Those who prefer fiction can delve into countless worlds that range from Harry Potter to the estates of Jane Austen’s novels to the dystopian world of a post-Yellowstone super volcano eruption.
For those who enjoy films, RPL’s ever-expanding film collection may hold something of interest: It houses recent releases, classic cinema and documentaries, among other genres.
Book-to-film adaptations are a perennial favorite. For example, Grann’s book has been adapted into the film “The Lost City of Z,” starring Charlie Hunnam, which is on order for RPL’s circulating collection.
“Doctor Who” is an example of a topic that transcends resource genres: RPL has several classic and reboot episodes on DVD, graphic novels, nonfiction books about the show, and even Justin Richards’ “Time Lord Fairy Tales.”
Remember, too, that many items in RPL’s circulating collection can be sent to your branch of choice. So, if you live in China Grove and want to check out “Doctor Who: The Time of the Doctor” but find it’s only available at the Headquarters branch in Salisbury, you can place the item on hold and have it sent to South Rowan Regional for pick-up. This is a great convenience that I personally make use of on a regular basis.
For those who want to explore digital resources, researchers can quickly fall down the rabbit hole, traveling from database to database, searching out the articles and eBooks and other materials that are of interest to them.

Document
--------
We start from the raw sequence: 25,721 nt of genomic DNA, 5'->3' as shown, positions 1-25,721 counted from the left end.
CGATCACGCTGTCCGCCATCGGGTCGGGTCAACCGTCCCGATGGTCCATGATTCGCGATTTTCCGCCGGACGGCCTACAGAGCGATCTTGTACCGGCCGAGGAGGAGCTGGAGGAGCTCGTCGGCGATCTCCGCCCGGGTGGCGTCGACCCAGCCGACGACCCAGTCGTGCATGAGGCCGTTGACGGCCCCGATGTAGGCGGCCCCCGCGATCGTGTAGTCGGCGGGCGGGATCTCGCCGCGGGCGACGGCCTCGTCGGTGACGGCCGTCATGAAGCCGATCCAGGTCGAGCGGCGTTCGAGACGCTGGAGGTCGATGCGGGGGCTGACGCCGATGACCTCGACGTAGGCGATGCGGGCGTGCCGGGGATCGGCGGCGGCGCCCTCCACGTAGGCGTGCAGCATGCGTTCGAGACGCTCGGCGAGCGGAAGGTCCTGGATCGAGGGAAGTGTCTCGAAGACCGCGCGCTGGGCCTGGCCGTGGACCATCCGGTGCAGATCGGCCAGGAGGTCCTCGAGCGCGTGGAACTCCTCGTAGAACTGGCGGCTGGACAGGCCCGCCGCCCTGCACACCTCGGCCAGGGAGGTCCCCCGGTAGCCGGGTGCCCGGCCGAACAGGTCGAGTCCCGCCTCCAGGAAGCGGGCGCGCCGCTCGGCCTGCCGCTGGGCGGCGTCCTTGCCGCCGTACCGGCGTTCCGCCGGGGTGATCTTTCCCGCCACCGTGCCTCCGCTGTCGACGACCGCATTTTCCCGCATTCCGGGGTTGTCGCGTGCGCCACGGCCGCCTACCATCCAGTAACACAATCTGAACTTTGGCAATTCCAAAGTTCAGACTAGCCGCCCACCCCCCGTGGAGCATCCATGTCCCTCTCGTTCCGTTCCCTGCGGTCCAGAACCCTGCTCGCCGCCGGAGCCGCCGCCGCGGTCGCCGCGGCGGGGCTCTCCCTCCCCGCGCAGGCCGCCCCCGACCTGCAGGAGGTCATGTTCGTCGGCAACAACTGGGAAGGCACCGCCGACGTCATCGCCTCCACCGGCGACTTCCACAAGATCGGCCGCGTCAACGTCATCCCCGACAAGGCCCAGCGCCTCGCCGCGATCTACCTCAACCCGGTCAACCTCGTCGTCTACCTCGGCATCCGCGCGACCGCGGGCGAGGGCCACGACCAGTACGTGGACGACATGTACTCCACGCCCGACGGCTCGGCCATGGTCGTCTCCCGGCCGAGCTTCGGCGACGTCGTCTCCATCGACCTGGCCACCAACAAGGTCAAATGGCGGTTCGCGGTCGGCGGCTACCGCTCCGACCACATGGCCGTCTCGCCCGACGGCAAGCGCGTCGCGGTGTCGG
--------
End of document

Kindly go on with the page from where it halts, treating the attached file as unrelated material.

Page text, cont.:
Some customers express a lack of confidence in their skill at navigating online resources; if you’re in this group, I encourage you to take some time just to practice. Getting familiar with the way online resources work is imperative to feeling more confident. And, if you get stuck, call or visit your nearest branch for assistance.
The libraries in our lives allow us to explore universes galore — a fact I’ll always be grateful for, despite my eternal disappointment that I’ll likely never have the opportunity to explore them via a Tardis.
If you haven’t been to the library lately, Library Card Sign-up Month is the perfect time to do so. For more information about Rowan Public Library, its locations, services, and resources, please visit www.RowanPublicLibrary.org
Baby Time: Birth-23 months. Highly interactive 30-minute program for children and their adult caregivers. Headquarters, Wednesdays, 10 a.m.; East, Mondays, 10 a.m.; South, Tuesdays, 10:30 a.m.
Toddler Time: 18 to 35 months. Highly interactive 30-minute program for children and their adult caregivers. Headquarters, Tuesdays, 10:30 a.m.; East, Mondays, 11 a.m.; South, Wednesdays, 10:30 a.m.
Preschoolers: 3-5 years. Highly interactive 30-minute program for children and their adult caregivers. Headquarters, Thursdays, 10:30 a.m.; East, Thursdays, 10:30 a.m.; South, Mondays, 10 a.m.